The Last Sunday after The Epiphany - 10 February 2013

Exodus 34:29-35
Psalm 99
II Corinthians 3:12-4:2
Saint Luke 9:28-36, [37-43a]


Background:  The Transfiguration
The readings for the celebration of the Transfiguration of Our Lord, which is celebrated on the sixth of August, are for the most part repeated, with the exception of the second reading, on this Last Sunday after the Epiphany.  This observance (6 August) is much older in the Eastern Church, where it may have honored the dedication of three basilicas on Mt. Tabor.  In the West, it began to be celebrated in the 9th Century, when it was made a universal feast by Pope Callixtus III to commemorate the victory at the Siege of Belgrade in 1456.  For Anglicans the feast day was removed in 1549, and then restored in 1561.  In the American Church it was restored with liturgical propers in 1892.

Exodus 34:29-35

Moses came down from Mount Sinai. As he came down from the mountain with the two tablets of the covenant in his hand, Moses did not know that the skin of his face shone because he had been talking with God. When Aaron and all the Israelites saw Moses, the skin of his face was shining, and they were afraid to come near him. But Moses called to them; and Aaron and all the leaders of the congregation returned to him, and Moses spoke with them. Afterward all the Israelites came near, and he gave them in commandment all that the LORD had spoken with him on Mount Sinai. When Moses had finished speaking with them, he put a veil on his face; but whenever Moses went in before the LORD to speak with him, he would take the veil off, until he came out; and when he came out, and told the Israelites what he had been commanded, the Israelites would see the face of Moses, that the skin of his face was shining; and Moses would put the veil on his face again, until he went in to speak with him.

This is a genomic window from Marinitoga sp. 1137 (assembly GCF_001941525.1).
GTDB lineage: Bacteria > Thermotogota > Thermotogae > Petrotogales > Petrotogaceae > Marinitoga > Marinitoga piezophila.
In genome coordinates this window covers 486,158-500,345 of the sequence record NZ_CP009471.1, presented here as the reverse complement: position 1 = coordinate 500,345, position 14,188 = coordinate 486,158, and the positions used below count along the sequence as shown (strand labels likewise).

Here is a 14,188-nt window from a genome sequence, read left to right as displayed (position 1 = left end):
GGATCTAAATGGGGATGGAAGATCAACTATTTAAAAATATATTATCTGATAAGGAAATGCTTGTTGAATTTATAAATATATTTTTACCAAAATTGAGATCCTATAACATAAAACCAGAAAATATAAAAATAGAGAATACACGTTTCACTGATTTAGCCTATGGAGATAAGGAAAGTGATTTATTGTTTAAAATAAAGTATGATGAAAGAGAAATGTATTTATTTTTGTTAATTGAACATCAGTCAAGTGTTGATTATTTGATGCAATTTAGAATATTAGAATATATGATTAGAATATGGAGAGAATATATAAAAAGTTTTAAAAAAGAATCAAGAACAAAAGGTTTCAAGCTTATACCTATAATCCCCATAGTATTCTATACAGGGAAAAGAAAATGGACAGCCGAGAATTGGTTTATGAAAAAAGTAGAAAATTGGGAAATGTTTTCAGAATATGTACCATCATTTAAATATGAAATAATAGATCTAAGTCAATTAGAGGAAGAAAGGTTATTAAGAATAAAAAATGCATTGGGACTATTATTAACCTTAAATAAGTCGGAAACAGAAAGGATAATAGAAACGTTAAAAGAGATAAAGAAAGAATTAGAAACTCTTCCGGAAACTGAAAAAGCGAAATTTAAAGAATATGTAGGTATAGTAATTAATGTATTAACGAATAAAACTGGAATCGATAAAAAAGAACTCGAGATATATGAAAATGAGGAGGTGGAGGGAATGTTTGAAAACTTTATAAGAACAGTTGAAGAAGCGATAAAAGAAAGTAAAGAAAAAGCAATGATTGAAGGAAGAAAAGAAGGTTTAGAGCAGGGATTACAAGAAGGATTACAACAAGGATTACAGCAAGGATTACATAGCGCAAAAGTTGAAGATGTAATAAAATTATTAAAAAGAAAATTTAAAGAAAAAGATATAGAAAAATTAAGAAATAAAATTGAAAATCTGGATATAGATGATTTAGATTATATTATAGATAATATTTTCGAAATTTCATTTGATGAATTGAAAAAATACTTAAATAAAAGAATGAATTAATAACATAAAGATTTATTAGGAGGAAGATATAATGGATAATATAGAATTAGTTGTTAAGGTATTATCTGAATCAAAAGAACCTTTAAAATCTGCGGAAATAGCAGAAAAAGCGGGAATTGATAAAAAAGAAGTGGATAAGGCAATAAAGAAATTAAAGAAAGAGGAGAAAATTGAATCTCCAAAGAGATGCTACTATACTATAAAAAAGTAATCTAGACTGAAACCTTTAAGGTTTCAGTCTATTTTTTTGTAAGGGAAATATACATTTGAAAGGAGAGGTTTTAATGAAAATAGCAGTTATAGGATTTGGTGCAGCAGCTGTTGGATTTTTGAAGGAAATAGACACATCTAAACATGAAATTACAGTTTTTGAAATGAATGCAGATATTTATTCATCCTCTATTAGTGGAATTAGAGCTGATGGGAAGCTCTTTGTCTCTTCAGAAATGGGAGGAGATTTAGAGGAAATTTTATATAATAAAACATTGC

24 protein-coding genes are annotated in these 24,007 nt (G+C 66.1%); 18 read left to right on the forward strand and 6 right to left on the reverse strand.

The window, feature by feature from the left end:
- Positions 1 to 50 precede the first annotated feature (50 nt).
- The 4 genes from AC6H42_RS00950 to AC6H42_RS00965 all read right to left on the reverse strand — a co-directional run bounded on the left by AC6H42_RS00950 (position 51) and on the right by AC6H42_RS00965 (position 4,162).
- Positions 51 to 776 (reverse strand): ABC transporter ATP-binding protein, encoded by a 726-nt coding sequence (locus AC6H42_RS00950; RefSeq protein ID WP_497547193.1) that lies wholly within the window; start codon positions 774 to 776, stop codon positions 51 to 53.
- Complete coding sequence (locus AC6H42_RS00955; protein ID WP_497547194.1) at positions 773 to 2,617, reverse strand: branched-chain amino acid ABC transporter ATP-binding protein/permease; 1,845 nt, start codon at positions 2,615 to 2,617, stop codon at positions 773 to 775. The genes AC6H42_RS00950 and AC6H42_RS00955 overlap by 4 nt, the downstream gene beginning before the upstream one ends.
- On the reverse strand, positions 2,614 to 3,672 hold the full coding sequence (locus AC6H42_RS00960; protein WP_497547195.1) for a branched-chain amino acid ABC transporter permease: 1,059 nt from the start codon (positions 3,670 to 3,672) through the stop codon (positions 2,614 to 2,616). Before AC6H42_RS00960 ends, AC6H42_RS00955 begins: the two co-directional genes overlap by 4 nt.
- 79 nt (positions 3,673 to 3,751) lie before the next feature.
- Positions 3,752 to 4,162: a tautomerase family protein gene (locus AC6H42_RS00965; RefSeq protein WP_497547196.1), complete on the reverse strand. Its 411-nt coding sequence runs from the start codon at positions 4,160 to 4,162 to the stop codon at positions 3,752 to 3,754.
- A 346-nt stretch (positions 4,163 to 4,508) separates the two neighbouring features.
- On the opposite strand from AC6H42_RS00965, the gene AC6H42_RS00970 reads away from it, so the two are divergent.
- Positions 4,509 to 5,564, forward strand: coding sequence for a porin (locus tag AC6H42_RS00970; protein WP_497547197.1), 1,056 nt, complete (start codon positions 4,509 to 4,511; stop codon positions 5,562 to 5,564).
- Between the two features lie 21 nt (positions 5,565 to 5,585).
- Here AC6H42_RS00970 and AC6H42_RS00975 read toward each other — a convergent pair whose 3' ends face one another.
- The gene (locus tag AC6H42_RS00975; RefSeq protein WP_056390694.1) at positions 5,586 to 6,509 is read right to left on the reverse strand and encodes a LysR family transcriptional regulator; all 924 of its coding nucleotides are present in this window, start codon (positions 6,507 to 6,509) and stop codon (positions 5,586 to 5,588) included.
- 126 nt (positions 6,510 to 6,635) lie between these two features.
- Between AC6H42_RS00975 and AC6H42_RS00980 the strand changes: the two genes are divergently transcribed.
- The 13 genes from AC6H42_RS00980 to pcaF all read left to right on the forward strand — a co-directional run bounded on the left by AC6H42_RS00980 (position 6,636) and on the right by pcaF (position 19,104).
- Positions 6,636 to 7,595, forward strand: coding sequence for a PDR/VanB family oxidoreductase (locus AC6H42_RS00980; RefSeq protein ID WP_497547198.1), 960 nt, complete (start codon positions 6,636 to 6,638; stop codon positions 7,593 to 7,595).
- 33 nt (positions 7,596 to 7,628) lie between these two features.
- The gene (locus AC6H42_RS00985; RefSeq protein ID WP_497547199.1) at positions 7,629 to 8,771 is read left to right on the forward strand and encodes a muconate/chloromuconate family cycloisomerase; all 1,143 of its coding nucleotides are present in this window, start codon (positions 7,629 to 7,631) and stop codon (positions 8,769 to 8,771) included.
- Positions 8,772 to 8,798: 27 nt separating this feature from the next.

This text from the “Priestly Source” attempts to note the effect of being in close contact with the God whose name is unpronounceable, and whose face could not be seen.  Thus Moses is portrayed as having an effect of his having conversed with God.  The shining (transfiguration) seems to become of such a temporal nature that the Israelites could see it as well.  Once Moses has related all that God wished to relate to Israel through him, he veiled his face once again.  This reading has a direct relationship to what Luke attempts to communicate in his Gospel.

Of interest is the note that when St. Jerome translated these passages into his Vulgate, the Hebrew word qeren, which noted the rays of light emanating from Moses’ face, can also be read as “horn,” and that is the word that Jerome used in his text.  Various Renaissance works of art (see Michelangelo) portray Moses with these “horns.”

Breaking open Exodus:

1.     Do you ever talk with God?
2.     Has your life ever been transformed by God?
3.     How did you express this transformation to others?

Psalm 99 Dominus regnavit

The LORD is King;
let the people tremble; *
he is enthroned upon the cherubim;
let the earth shake.

The LORD is great in Zion; *
he is high above all peoples.

Let them confess his Name, which is great and awesome; *
he is the Holy One.

"O mighty King, lover of justice,
you have established equity; *
you have executed justice and righteousness in Jacob."

Proclaim the greatness of the LORD our God
and fall down before his footstool; *
he is the Holy One.

Moses and Aaron among his priests,
and Samuel among those who call upon his Name, *
they called upon the LORD, and he answered them.

He spoke to them out of the pillar of cloud; *
they kept his testimonies and the decree that he gave them.

O LORD our God, you answered them indeed; *
you were a God who forgave them,
yet punished them for their evil deeds.

Proclaim the greatness of the LORD our God
and worship him upon his holy hill; *
for the LORD our God is the Holy One.